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The Inheritance of the More Common Inherited Disorders

Inherited, or genetic, diseases are caused by either chromosome abnormalities or specific alleles. The development of advanced techniques and new knowledge makes an understanding of genetic disease increasingly important.

Chromosome Abnormalities

Some genetic diseases are related to the presence of an additional chromosome or to the absence of a chromosome. These disorders result from errors that occur during meiotic cell division, causing some gametes to receive both members of a chromosome pair while other gametes receive neither member. If such gametes are involved in zygote formation, a genetic disorder occurs. The genetic damage usually is so severe that it causes a spontaneous abortion. In some cases, the effect is not lethal but disabling.

An example of a disabling genetic disorder is Down syndrome, one of the more common genetic disorders. It is caused by the presence of an extra chromosome 21. Down syndrome is characterized by mental retardation, short stature, short digits, slanted eyes, and a protruding tongue. Infants with Down syndrome are born more often to mothers and fathers over 40 years of age.

Single-Gene Disorders

These disorders usually affect the infant’s metabolism after birth, when it must depend on its own life processes, or they may appear later in life. Consider a few examples of single-gene disorders.

Cystic fibrosis, an autosomal recessive disorder, is the most common genetic disorder among Caucasians. It is caused by a missing chloride channel on mucus-secreting cells. This causes production of thick mucus that blocks respiratory airways and leads to an early death from respiratory infections.

Phenylketonuria (PKU), an autosomal recessive disorder, is due to a missing enzyme needed to metabolize phenylalanine (an amino acid). Without treatment, mental and physical retardation result. A special diet that limits phenylalanine can prevent these effects if it is started at birth and continued to adulthood.

Tay-Sachs disease, an autosomal recessive disorder, primarily affects Jewish people of central European ancestry. An enzyme needed to metabolize a fatty substance associated with neurons is missing. The results are mental retardation, muscle weakness, seizures, and finally death, usually by two years of age.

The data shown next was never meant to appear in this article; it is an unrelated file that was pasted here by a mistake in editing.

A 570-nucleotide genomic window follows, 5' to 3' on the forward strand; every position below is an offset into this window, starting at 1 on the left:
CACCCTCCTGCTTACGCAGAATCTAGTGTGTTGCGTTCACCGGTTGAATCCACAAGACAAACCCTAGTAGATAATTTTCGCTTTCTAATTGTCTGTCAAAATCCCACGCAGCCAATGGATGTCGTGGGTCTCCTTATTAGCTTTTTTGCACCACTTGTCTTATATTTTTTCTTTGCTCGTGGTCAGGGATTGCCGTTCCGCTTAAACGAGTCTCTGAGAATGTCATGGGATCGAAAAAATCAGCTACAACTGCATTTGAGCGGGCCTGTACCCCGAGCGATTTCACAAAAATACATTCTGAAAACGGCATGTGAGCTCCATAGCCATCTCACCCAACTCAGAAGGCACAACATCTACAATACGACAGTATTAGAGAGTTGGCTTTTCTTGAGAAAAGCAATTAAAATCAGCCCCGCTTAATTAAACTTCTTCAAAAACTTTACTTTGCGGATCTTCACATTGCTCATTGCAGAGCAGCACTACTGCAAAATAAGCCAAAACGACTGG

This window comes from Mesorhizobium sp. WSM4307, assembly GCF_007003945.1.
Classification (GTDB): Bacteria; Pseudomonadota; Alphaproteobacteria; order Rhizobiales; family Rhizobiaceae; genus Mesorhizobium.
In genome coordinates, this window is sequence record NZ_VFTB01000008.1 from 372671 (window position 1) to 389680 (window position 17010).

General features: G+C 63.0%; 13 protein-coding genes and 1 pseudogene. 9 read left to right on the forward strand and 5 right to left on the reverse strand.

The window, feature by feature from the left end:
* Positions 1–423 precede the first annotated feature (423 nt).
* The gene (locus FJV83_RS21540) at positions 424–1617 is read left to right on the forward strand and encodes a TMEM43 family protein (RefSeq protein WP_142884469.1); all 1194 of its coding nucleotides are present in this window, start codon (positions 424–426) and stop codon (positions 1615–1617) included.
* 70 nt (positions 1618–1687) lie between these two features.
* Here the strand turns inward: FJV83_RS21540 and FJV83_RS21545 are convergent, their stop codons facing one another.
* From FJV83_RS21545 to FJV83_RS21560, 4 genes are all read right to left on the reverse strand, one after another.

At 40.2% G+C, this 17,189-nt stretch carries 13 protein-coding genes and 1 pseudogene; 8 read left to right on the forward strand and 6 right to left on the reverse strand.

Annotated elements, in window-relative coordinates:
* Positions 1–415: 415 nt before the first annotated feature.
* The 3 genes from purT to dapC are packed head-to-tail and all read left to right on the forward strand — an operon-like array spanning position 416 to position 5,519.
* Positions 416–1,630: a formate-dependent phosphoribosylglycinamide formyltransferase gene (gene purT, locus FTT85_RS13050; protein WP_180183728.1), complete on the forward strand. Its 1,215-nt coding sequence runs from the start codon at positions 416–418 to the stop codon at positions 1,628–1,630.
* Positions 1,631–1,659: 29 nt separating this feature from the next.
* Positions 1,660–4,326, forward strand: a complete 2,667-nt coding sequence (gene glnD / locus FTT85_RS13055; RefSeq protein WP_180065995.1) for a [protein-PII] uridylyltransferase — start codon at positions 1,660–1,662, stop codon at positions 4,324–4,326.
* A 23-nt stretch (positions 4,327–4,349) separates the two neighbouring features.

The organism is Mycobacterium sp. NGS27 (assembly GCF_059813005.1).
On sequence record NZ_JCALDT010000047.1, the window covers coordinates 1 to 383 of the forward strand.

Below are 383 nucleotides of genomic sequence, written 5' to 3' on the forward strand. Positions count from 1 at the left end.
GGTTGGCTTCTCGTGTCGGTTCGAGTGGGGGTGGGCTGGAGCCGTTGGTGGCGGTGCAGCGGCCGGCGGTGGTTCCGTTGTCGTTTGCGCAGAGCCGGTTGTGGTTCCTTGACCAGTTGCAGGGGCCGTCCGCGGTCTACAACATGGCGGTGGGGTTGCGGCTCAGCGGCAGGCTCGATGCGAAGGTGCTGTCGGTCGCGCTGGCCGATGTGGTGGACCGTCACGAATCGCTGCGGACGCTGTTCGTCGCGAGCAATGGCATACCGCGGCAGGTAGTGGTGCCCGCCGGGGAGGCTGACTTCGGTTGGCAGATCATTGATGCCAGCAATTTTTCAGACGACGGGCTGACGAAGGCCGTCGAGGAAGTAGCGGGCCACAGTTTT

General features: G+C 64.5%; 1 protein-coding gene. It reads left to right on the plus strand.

Huntington disease, an autosomal dominant disorder, results from one or more missing enzymes needed in cellular respiration. This causes a buildup of lactic acid in neurons in the brain. Uncontrollable muscle contractions, memory loss, and personality changes begin between 30 and 50 years of age. Death occurs within 15 years after the appearance of symptoms.

Hemophilia A and hemophilia B, X-linked recessive disorders, result from missing clotting factors. Prolonged bleeding can be life threatening, and joints may be painfully disabled. Patients are dependent upon frequent transfusions of normal plasma or intravenous injections of the missing clotting factor.

Genetic Counseling

Prospective parents who have genetic disorders in one or both of their families may benefit from genetic counseling. By collecting genetic information, a genetic counselor can inform prospective parents of the probability of a genetic disorder’s appearance in their children. Genetic information may be collected from family histories and blood tests of the prospective parents and family members. If the woman is pregnant, ultrasound may be used to detect gross fetal abnormalities, and fetal cells may be obtained for examination. Fetal cells are obtained in two ways: amniocentesis and chorionic villi sampling.

In amniocentesis, a hollow needle is inserted through the abdominal and uterine walls of the mother and into the amnion to draw out a sample of amniotic fluid. Fetal cells in the sample are grown by tissue culture and are analyzed to see if there are chromosomal abnormalities. Also, the amniotic fluid is analyzed for the presence of specific proteins that indicate serious neural defects. Amniocentesis is usually done around the 14th week of development, when ample amniotic fluid is available for sampling without injury to the fetus.

In chorionic villi sampling, a narrow tube is inserted through the cervix and fetal tissue from chorionic villi is suctioned out. Chromosomes in the fetal cells are examined for abnormalities. Chorionic villi sampling may be performed at 10 weeks and chromosome examination can be done immediately.

Both amniocentesis and chorionic villi sampling have inherent risks for mother and fetus. Fetal risks seem to be greater in chorionic villi sampling.

Fetal cells can also be collected for analysis through a procedure called fetal cell sorting. A small amount of fetal cells enter the mother’s blood supply during pregnancy. A fluorescent cell sorter can be used to identify and separate out the rare fetal cells from a maternal blood sample for analysis. This method of fetal cell collection circumvents the health risks associated with amniocentesis and chorionic villi sampling. Though these conventional methods are still more commonly used, fetal cell sorting is being used for purposes of sex determination and determination of fetal Rh status, in addition to the detection of major chromosomal abnormalities and some single-gene disorders.

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